It was Jones Henry who made me suddenly realize that Ballet BC is a tradition of ghosts. Who can forget that Polish ghost, Miroslav Zydowicz, bellow right painting artist Tiko Kerr, in several pas de deux with that other ghost (a classical ballerina) Andrea Hodge? I will never forget Lauri Stallings twirling around her lips glued to Zydowicz’s in Serge Bennathan's In and Around Kozla Street (Warsaw).
Equally, Jones Henry, whom I first met in my photo studio on Robson Street, has impressed me not only with his strong dance performances but with his equally charming re-interpretations of ball room dancing in Twyla Tharp’s Nine Sinatra Songs
. Thanks to Jones Henry, to others like Edmond Kilpatrick
and Simone Orlando
and many more that remain in my memory I now know that the Queen Elizabeth’s stage is full of these ghosts. It was, Crystal Pite, Emily Molnar’s friend, colleague and choreographer of one of the matinee’s works (Short Works: 24) who said it best a few years ago when both she and Molnar posed for me in my studio. Pite said:
“The ephemeral of dance exists only in the present movement. We are left with traces of movements that are gone as they are being created. As we carve space with our bodies they leave a ghost, the trail which affects our future moves and informs the observer of our past moves.”
I then understood that those past moves are much like the contrails that high-flying jets leave in the sky. Ballet BC would not be the company it is, or promises to be, without Jones Henry and the others I have mentioned above and not mentioned - and yes, too, John Alleyne.
There is another friend and mentor of Molnar’s that has been, is, and will be a strong influence on the progress of the company. This is Arts Umbrella’s dance program head, Artemis Gordon (seen here with Emily Molnar and dancer Alex Burton). Gordon taught Molnar to dance many years ago. Gordon hired Molnar as an artist-in-residence on Granville Island where Molnar has inspired many to persist with Gordon’s grueling program and to continue and make dance a profession and passion of choice.
I must make a small mention here that while participating at the Arts Umbrella dance program, for four years, my granddaughter Rebecca liked to watch Molnar direct the older dancers. She often used the music of Philip Glass. Weeks ago Rebecca would not miss and insisted I take her to Glass’ solo piano performance at the Chan. Molnar is that kind of an influence, as is Gordon.
Gordon’s dance program is a feeder of talent to Ballet BC. Some like Acacia Schachte
, not only did shine at Ballet BC, but went to shine abroad in New York.
Gordon’s dance program has given Ballet BC Alexis Fletcher, Connor Gnam, Allyson Fretz and Alex Parret.
While Makaila Wallace carries the classical ballerina ghost of Andrea Hodge in her, I can see that Alexis Fletcher is hard on her heels as a future Makaila Wallace ghost carrier. In her solo performance to the music of Eric Satie in Itzak Galili’s Things I Told Nobody
, I was transfixed. She was superb, particularly because her body with incredibly strong thighs tears down the concept of the swan-like ballerina to the different reality of our 21st century. The swan needed the man to carry her and lift her. Alexis Fletcher is in no need of help.
Fletcher, left, is not the only one who shines with that peculiar individuality that seems to be a major asset of those who graduate from Gordon’s dance program. I see this individuality in Connnor Gnam and Alyson Fretz (someday she will be the carrier of Alexis Fletcher’s ghost) seen below here with Alex Parrett top left and with Arts Umbrella dancer Caroline Kirkpatrick on the right, and perhaps in Alex Parrett when she is given meatier roles.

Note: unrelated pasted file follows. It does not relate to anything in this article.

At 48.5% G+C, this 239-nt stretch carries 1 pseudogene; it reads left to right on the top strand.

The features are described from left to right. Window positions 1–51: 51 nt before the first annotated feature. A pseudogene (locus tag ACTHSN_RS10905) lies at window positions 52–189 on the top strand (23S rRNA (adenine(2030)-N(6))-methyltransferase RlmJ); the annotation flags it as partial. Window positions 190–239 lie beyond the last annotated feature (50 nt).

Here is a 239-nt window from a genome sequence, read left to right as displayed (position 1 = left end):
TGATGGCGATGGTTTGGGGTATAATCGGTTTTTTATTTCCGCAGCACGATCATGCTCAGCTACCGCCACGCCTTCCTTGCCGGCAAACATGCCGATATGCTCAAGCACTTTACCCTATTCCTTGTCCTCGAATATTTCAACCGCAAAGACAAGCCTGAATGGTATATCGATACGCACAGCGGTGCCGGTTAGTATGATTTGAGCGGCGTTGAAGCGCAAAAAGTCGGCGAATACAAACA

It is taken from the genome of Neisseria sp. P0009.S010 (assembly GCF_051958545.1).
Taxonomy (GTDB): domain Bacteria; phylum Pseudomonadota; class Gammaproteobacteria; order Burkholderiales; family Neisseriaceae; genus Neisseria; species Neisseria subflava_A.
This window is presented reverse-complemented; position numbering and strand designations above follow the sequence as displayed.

Only an Emily Molnar would give a chance to a dancer who has yet to graduate from Arts Umbrella. This is Alex Burton who in my purely amateur opinion, will someday rise to not only carry Connor Gnam’s ghost but to be one of the best male dancers you will ever see. As an apprentice member of Ballet BC Molnar put him into the program and backstage Burton told me of the excitement he had obtained from this opportunity. When I was driving the girls home Rebecca said with much excitement, "How Alex Burton has grown! And his voice is much deeper. I guess I knew him before his voice broke."
Re/Naissance ended with Crystal Pite’s Short Works: 24. As per usual, Pite showed not only the brilliance of another Ballet Frankfurt/ William Forsythe alumnus but that rare talent she has of not taking herself as seriously as some other choreographers do and gave us lots of humor. It was my Rebecca who also noticed a new and much welcome influence in her choreography. This was the influence of Native Canadian dance.
All four of us had a perfectly entertaining evening and I see that Molnar may have only one problem in hand if she is to fill the seats of the Queen Elizabeth Theatre. Both my granddaughters and I think that dancers are heroes. We notice their new haircuts or the changes in their bodies. Me marvel at how they move and even in how they breathe. In a world of celebrity worship, it is time that we in Vancouver celebrate the men and women of dance. It is time that the men and women of Ballet BC be given their due.
In future performances of Ballet BC I will note the presence of ghosty streaks and I will think, thank you Jones Henry for having helped make my life a more interesting one. Seen here, left, in another ghostly streak from the past is Jean Orr in the centre, Emily Molnar, Simone Orlando, below centre and Andrea Hodge in top right.
After today's matinee, Rebecca (and her friend from Quebec), Lauren and I took advantage of one of Ballet BC's standing traditions of making themselves available to fans, backstage after each show. We casually entered and talked to our heroes. Connor Gnam posed with my delighted (but slightly shy granddaughters).